Moodle with a Beginner’s Mind

It is summer now, the year is behind me. I am a survivor and it is a thing to be proud of. Someone told me this and it rings true and frees me from my own ruminations about the nature of self. The summer is to reset, from the pandemic, and a brutal year.

When the year started, somewhere in July of last summer, when I was hired and dashed up to Bellevue and grabbed a laptop to use in a class they had signed me up for, and found a condo and purchased it (yes, all in the same day) and launched my year…one of the things I realized is that I was in for change and it might well be approached with a Beginner’s Mind in all facets. It was a great plan. I remain attached to it now. The pandemic was hard and it isn’t clear that any alterations to the plan would have changed that.

It is day one of summer. Three days ago began a journey that surprised me. An interesting experience with Moodle has begun. I have used Moodle since 2005 after it was chosen by students completing a research project for me into what Learning Management System I should use.

I am sure I have reloaded before and yet, often it is with courses and configurations and methods I have used in the past. This time I simply did a clean install, taking all the features in that Moodle now utilizes, keeping no legacy files, classes, or organization and just starting again.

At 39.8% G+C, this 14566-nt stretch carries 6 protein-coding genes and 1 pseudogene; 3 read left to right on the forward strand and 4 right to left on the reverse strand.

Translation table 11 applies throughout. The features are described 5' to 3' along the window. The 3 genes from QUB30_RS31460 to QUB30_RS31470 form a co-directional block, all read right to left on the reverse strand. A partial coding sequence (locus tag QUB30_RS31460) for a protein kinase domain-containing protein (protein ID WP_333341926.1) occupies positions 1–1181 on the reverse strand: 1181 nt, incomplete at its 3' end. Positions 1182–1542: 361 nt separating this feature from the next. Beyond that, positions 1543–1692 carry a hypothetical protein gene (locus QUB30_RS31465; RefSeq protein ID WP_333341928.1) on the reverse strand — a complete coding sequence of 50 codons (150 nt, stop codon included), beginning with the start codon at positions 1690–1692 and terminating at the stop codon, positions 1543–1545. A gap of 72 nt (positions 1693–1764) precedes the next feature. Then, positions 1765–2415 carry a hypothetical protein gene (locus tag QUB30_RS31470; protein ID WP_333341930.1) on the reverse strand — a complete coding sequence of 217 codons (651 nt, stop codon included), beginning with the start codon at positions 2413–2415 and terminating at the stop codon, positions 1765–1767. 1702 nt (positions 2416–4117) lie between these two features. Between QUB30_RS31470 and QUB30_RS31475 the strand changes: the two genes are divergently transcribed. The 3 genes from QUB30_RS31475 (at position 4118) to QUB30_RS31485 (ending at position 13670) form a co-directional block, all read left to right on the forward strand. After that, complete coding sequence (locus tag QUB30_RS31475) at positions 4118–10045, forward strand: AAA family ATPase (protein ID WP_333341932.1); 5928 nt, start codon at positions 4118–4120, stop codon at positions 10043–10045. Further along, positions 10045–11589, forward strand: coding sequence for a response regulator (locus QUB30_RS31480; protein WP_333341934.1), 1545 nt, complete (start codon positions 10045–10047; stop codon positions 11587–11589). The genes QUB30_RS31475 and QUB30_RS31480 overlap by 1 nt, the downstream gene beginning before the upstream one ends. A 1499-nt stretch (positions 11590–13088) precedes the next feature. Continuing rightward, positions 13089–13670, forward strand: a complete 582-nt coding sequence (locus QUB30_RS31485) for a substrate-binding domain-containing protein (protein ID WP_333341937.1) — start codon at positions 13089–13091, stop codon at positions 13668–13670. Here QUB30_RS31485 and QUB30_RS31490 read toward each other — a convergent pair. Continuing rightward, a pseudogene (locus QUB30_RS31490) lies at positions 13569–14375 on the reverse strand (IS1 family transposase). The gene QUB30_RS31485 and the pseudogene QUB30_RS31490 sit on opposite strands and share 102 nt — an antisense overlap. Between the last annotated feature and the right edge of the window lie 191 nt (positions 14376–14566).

It is configured and sits working through backups again tonight and each day I have added one thing so far and am easing into making it a productive system. Starting with making it a working system. The possibilities, of starting with a Dashboard, and having Learning Plans up front and all manners of things is simply so cool and energizing. To look at this with my experience but also beginning again, from the beginning with nothing to remain attached to, this is so cool and makes it so easy to simply flow through the short activity this morning, it was so engaging, a reminder that the entire plan was to approach things with a beginners mind was the essential piece.

The rest happened and was mean spirited and for the most part punishing. But that is fine, it need not define me or my teaching practices and teaching students.

Help Students Discover Issues That Matter to Them

NYTimes.com posted 300 Questions and Images to Inspire Argument Writing, https://www.nytimes.com/2021/02/01/learning/300-questions-and-images-to-inspire-argument-writing.html, and having used a few of the prompts I find them intriguing. Complex to work on in this pandemic, teaching virtual environment, but worthwhile to consider.

The Price of College

Disclaimer: I really liked the 40 Colleges That Changed Lives and it seems to have stood my own children in good stead.

This one, also from the NYTimes takes a different take on it but even the quick blurb of look at the costs differences in schools makes one realize that the decision needs care.

The Price You Pay for College by Ron Leiber